Anderson says "we're leaving a terrible legacy of poison and diminishment of the environment for our grandchildren's grandchildren, generations not yet born. Some people have called that intergenerational tyranny, a form of taxation without representation levied by us..."
Later, Anderson says that for 21 years he never gave a thought to what his company was doing to the Earth or taking from the Earth in the making of their products. Then, in the summer of 1994 they began to get questions from their customers they never heard before which was what they were doing for the environment. He later read a book, "The Ecology of Commerce" by Paul Hawken. In the book they used the phrase "the death of birth" which referred to the extinction of species. Anderson said there was a change of mindset for himself and there was a change of paradigm.
The documentary shows how advertising has become a lot more powerful and is even manipulating children to buy products.
The film also shows how corporations have patented lifeforms. They are also claiming human genes as intellectual property.
There is an interesting story shown in the documentary where investigative journalists for Fox News had their story suppressed. A representative told them "We just paid 3 billion dollars for these television stations. We'll tell you what the news is. The news is what we say it is." Their story was about a dangerous chemical (BGH) produced by Monsanto that was in milk being sent to a big chunk of the American population for consumption.
The documentary talks about the Cochabamba Water War in Bolivia. It opens by saying that there was a projection that two-thirds of the world's population will have no access to fresh drinking water by 2025. A corporation took control of all of the city of Cochabamba's water, including rainwater. There was a great protest against the privatization of water and eventually the people won.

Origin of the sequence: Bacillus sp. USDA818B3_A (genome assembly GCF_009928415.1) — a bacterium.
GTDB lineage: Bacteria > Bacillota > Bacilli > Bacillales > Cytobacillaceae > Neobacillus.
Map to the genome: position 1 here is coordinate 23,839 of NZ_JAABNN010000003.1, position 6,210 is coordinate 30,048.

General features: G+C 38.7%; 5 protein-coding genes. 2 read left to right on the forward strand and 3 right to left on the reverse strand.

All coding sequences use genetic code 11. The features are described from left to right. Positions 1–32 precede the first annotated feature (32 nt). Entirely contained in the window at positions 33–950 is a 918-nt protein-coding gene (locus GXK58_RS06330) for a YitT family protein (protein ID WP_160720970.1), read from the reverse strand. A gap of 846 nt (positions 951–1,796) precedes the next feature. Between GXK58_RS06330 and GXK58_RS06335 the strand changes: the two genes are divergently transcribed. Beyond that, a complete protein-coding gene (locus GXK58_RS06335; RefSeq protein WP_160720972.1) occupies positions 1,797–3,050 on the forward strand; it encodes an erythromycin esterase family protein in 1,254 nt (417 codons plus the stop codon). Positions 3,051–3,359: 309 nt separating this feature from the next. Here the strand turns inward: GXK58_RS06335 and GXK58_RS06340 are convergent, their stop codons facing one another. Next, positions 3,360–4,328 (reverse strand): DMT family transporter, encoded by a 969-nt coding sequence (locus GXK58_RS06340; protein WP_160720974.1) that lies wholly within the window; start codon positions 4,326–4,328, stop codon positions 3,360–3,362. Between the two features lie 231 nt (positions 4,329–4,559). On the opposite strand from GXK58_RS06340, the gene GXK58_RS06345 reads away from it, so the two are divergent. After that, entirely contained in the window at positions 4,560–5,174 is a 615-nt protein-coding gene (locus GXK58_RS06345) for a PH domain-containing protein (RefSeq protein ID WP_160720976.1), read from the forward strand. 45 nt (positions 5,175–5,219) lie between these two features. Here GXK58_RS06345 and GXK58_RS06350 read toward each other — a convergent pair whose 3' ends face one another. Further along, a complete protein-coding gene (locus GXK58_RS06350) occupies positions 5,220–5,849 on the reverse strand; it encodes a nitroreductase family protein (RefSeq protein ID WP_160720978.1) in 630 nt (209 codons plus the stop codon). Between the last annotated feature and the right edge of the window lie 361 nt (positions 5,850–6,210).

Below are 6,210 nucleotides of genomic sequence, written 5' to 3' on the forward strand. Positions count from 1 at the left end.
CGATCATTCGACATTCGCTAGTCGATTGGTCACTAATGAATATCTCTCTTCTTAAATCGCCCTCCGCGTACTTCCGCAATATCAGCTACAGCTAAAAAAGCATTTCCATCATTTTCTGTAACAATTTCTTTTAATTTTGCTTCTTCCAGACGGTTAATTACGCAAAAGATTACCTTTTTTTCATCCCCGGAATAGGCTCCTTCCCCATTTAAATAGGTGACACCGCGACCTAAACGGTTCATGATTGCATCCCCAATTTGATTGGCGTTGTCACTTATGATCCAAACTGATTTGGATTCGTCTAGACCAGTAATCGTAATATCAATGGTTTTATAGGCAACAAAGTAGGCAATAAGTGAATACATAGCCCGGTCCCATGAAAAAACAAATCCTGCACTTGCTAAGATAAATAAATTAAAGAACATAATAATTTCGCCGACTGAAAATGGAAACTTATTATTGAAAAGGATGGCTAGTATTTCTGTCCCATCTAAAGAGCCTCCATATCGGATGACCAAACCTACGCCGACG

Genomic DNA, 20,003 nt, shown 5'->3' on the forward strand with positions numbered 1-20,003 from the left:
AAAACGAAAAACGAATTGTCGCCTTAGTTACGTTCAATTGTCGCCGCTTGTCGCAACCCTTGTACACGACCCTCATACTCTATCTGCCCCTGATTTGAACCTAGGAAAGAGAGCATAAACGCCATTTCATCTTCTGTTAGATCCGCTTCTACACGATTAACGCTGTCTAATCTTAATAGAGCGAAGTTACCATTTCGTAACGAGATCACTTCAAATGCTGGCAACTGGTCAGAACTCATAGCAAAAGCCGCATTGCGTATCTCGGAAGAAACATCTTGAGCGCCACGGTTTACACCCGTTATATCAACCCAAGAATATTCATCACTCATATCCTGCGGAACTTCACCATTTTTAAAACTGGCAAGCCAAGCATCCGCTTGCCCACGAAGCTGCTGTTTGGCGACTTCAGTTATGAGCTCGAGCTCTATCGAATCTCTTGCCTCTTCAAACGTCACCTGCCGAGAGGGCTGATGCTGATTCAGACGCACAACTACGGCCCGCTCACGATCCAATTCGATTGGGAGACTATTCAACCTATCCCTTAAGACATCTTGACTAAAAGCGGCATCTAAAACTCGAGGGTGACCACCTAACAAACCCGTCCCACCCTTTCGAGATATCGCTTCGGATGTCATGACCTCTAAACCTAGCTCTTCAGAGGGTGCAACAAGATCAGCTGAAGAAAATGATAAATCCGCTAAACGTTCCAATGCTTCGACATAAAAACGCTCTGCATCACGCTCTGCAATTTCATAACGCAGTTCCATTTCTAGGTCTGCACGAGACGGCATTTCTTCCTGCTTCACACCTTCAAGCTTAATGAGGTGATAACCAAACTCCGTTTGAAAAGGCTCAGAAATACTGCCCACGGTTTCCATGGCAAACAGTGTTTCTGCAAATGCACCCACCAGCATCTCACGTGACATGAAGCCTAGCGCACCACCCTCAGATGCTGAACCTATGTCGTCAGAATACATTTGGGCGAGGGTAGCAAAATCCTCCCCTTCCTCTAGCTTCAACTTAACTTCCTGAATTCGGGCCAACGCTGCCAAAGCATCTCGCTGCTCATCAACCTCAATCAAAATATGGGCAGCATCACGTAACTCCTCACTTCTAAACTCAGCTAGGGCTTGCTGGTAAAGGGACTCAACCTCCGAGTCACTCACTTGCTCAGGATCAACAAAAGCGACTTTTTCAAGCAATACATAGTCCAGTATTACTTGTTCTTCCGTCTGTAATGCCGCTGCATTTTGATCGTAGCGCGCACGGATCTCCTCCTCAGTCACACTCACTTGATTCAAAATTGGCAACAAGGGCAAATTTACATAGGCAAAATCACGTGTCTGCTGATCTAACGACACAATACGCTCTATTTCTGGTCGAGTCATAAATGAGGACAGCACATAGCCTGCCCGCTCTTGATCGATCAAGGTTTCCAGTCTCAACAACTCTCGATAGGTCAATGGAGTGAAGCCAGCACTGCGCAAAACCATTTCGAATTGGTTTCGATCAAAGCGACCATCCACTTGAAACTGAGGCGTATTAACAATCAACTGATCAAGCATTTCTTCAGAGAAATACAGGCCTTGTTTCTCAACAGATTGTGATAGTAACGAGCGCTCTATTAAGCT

The film's narrator states that transnational corporations have a long and dark history of condoning tyrannical governments.
The film "The Corporation" talks about the connection between American corporations and the rise of fascism in Europe. One speaker in the film states that fascism in Europe rose with the help of enormous corporations. In the film, Michael Moore states that he thinks that one of the greatest untold stories of 20th century is the collusion between corporations, especially in America, and Nazi Germany. When the war broke out, American corporations continued to do business with Nazi Germany.
The movie states that there are many corporations who have traded with official enemies of the United States including terrorists, tyrants and despotic regimes. In fact, they mentioned that there was a report that in one week alone 57 US corporations were fined for trading with enemies of the United States.
The movie talks about how there was a plot by big corporations to take over the American government of Franklin Roosevelt and set up a fascist dictatorship.
"The Corporation" talks about how governments are now powerless against corporations when compared to several decades before.
The movie ends with people saying there are many things we can do to fight unchecked corporate power.
As an example, there are many tools:
Overall, I found it to be a very well done documentary. I would highly recommend "The Corporation."
You can watch the documentary for free here: